International shipping makes the world go round

The world revolves around trade and deliveries. Olden-day merchants were the first tycoons, making very healthy livings out of buying, selling and shipping goods. Their wealth helped build some of the UK’s biggest and best-known cities, among them London, Liverpool, Cardiff, Hull and Plymouth.

Port cities have always been a magnet for people looking to escape the daily drudgery of their lives in the one-time dirty and decidedly unhealthy major conurbations further inland. The belief that sea air had health benefits, along with the reality that these huge ports relied on massive amounts of manual labour to carry out their daily work brought in people in their droves.

The arrival of large-scale mechanisation changed much of that, but the cranes, trains and trucks have not completely diminished the role of the country’s major ports as the arrival points of goods from all over the world. The need for places where the largest ships on the seas can dock and load and offload their cargoes is as great as ever, especially for helping the UK meet its need for the coal and other raw materials which keep the home fires burning – literally.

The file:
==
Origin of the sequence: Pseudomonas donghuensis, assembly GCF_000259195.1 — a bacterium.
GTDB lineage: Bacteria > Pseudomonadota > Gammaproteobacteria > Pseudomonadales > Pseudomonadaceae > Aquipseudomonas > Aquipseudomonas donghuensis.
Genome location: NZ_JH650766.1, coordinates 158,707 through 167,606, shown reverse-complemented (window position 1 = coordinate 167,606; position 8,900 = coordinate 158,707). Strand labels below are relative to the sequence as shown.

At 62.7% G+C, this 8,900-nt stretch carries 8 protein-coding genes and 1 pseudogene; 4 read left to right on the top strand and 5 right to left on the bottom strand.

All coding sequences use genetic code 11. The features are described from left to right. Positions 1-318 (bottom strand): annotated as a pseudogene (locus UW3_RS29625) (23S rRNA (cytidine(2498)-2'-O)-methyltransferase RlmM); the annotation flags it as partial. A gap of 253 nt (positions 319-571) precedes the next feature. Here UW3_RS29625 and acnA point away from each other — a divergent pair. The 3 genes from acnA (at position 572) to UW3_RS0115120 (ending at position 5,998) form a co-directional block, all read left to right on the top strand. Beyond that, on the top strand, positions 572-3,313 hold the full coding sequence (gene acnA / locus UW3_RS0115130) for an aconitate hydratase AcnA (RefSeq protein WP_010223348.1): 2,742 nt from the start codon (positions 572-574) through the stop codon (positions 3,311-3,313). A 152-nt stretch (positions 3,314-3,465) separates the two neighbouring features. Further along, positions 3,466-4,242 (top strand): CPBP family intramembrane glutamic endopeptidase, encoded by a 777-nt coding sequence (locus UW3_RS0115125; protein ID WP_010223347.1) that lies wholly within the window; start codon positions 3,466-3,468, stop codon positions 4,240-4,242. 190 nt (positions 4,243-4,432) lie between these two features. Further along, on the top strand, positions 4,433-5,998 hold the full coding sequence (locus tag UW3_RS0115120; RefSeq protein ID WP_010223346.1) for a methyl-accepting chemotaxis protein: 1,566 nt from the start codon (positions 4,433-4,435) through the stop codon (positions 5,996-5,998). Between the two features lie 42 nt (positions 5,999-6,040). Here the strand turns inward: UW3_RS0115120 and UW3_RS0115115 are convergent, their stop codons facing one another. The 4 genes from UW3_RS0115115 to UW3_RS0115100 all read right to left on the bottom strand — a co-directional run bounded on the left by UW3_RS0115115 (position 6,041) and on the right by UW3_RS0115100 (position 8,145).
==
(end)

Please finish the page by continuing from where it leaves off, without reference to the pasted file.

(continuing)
But the variety of the goods transported by ship has also rapidly increased. Everything from computers to cars, and toy trucks to the real thing arrives on our shores from its country of origin through one of our major ports, many of which are handling more cargo than ever. And the profit figures released by many of the world’s biggest shipping companies for the first half of 2010 suggested that sea freight was in the vanguard of leading the world’s major economies out of their slump.

Major shipping companies such as AG Moeller Maersk, Mitsui OSK and CMA CGM reported that their revenues for the first half of the year were substantially up on the same period for the previous year, proving that businesses were restocking their shelves, and preparing for a busier year. Such indicators are widely seen as an important bellweather for the state of the rest of the economy – as more goods are transported, it shows that demand is increasing, which in turn tells manufacturers that they should be prepared to step up their efforts to meet these higher levels of business. And further along the supply chain, that also means more work for the delivery companies which are a vital cog in the wheel ensuring that suppliers have the goods which their customers require.

International freight plays a vital role in a world where trade is truly global. And finding the right shipping service for every need helps businesses to keep down their costs, and so remain competitive.